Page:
Teachers Walkout In North Carolina
Demanding more school funding and better wages, tens of thousands of North Carolina teachers march on the capitol
The year of the Teacher’s strike is spreading. The movement which started in Appalachia and moved west to Oklahoma, Arizona and Colorado has now come to one of the most anti-union states in the country, North Carolina.
On Wednesday, schools were closed across the state as tens of thousands of teachers descended on the state capital to demand a boost to school funding that would bring it in line with the national average; hundreds of additional health workers and counselors; pay raises across the board for public school employees — and no more corporate tax cuts until both per-student spending and teacher salaries reach the national average. The walkout, which was organized by the North Carolina Association of Educators (NCAE).
Unlike similar teachers strikes in the other states, North Carolina educators were back in the classroom on Thursday. This is because Governor Roy Cooper's proposed budget is largely in line with the NCAE’s demands.
The one-day walkout by teachers in North Carolina was especially rare since teachers unions are illegal in the state. The state even has a ban on collective bargaining, making it a misdemeanor to collectively bargain a public contract.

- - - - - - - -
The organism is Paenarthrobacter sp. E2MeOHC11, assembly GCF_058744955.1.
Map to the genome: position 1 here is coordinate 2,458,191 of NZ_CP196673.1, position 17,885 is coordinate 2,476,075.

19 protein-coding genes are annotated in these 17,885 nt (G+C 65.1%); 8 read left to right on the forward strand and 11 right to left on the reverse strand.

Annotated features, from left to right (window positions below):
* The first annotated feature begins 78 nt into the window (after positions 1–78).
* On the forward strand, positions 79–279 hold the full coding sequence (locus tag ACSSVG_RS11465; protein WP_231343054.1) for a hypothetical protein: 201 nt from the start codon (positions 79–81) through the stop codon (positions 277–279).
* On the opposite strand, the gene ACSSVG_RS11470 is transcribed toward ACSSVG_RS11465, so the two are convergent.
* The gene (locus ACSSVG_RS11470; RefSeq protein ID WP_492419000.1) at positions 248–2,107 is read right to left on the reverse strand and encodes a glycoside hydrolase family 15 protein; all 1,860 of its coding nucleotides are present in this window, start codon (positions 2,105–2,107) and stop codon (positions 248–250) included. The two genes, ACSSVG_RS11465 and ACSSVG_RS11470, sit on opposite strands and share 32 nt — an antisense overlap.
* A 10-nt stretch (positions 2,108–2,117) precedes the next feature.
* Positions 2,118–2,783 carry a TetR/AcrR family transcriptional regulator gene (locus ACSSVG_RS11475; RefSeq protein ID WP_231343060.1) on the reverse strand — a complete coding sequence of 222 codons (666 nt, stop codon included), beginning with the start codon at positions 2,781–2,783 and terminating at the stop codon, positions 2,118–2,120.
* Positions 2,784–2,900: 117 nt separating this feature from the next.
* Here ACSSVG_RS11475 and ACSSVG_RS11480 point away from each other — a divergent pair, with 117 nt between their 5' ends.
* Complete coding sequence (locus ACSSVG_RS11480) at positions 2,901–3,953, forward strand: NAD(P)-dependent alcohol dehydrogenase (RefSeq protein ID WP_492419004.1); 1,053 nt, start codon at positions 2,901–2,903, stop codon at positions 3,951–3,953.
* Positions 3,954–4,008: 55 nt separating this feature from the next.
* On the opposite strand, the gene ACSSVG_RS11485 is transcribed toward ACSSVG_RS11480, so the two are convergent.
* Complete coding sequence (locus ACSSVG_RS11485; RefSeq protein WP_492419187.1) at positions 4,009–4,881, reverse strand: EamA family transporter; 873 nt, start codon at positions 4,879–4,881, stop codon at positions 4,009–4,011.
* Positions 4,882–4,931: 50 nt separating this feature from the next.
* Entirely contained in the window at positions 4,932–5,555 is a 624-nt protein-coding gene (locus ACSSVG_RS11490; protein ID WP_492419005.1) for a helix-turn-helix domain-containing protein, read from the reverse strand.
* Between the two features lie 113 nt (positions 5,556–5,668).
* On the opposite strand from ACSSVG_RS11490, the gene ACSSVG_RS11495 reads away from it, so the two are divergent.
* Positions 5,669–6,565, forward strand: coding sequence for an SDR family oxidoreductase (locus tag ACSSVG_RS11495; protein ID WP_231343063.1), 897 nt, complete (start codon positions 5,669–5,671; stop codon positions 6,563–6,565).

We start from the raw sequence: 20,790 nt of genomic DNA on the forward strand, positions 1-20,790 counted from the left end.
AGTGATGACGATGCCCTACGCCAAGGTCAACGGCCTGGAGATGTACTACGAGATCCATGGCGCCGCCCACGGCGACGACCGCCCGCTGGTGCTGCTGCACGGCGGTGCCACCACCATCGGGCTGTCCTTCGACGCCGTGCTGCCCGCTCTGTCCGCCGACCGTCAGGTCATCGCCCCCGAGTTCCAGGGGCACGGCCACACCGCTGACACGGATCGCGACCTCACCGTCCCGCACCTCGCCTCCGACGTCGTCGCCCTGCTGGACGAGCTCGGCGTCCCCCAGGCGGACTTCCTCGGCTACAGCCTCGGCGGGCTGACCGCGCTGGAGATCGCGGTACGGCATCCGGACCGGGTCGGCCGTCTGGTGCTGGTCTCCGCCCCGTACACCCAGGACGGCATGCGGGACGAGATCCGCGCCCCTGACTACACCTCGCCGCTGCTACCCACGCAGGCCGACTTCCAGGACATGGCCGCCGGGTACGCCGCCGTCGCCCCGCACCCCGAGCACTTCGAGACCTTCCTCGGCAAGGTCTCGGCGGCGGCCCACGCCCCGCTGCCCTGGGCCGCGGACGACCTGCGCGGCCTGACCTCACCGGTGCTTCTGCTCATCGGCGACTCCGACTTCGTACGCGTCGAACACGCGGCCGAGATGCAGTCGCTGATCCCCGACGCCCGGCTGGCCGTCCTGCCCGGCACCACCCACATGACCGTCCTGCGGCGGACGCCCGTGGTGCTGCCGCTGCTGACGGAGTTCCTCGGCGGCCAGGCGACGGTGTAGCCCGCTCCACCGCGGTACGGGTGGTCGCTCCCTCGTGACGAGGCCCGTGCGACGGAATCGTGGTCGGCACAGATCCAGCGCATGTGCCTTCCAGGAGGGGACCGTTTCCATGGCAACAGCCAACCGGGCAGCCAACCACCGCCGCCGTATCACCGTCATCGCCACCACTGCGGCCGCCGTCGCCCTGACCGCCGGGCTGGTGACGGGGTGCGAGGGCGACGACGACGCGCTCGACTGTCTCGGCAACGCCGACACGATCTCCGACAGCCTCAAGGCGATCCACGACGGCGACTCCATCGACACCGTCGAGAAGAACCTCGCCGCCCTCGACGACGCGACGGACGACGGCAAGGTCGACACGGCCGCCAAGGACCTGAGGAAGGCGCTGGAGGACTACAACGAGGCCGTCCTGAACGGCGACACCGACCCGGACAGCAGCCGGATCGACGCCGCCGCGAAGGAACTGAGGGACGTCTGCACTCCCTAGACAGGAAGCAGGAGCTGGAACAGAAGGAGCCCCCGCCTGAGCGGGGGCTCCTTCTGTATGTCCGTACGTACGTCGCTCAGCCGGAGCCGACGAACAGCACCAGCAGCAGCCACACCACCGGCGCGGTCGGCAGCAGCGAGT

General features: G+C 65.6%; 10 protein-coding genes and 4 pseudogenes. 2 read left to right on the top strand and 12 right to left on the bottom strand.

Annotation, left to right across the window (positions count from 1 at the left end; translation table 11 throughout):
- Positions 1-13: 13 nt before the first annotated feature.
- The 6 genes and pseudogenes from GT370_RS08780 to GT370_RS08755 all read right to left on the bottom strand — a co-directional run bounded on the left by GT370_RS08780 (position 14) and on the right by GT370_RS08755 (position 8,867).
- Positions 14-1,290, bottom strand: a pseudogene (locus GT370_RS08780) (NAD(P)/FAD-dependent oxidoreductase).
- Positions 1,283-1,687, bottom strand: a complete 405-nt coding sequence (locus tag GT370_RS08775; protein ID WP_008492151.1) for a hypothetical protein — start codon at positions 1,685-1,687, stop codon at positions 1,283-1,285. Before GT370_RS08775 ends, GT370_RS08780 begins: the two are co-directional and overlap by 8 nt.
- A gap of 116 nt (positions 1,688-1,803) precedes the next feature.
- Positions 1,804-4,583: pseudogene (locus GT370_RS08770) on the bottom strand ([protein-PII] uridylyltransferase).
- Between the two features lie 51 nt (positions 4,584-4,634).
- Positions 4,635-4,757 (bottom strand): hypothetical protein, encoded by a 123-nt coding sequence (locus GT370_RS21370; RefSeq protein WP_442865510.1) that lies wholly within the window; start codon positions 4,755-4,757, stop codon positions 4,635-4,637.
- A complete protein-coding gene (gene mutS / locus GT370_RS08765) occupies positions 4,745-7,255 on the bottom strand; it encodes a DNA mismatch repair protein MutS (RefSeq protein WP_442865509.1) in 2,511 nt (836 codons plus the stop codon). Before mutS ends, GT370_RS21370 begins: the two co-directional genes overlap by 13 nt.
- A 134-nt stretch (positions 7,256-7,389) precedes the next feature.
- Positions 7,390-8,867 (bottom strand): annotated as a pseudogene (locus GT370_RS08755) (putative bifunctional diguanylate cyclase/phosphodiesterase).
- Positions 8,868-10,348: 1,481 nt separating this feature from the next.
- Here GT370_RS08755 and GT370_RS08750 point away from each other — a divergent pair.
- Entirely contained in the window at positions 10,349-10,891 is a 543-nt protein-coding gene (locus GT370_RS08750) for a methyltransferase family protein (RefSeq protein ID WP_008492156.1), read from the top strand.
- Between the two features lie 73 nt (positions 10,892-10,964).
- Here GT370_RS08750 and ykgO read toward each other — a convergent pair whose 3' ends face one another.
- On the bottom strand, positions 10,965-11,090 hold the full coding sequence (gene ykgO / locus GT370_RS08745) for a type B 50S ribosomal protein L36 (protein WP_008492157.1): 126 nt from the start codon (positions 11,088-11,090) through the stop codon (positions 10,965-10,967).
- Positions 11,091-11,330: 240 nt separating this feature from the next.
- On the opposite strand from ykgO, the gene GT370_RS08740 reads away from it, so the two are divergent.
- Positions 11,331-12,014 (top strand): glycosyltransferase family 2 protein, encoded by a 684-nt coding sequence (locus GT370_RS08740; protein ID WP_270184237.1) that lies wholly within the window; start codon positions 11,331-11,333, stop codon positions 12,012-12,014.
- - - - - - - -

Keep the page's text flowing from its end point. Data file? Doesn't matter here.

“North Carolina public school educators, parents, and our communities demand better for our students,” said NCAE President Mark Jewell. “These specific public education priorities will give every student an opportunity to succeed and help recruit and retain educators as we face a critical shortage in our classrooms and school buildings.”
According to NBC News, North Carolina has over 1,000 vacant teaching positions, while ranking just 37th in teachers pay. While some Republican legislators used this as a chance to call these hardworking teachers “union thugs,” who were hurting the kids that they teach, educators said that couldn’t be further from the truth. They said they were walking out because positions like teaching assistants had been cut from the budget, programs like art, music and physical education were no longer being offered, classes are becoming overcrowded and the state is changing the focus of classrooms to focus on high stakes testing.
While Wednesday’s walkout only went on for one day, future actions could happen if the state fails to adopt a budget that addresses these teachers concerns.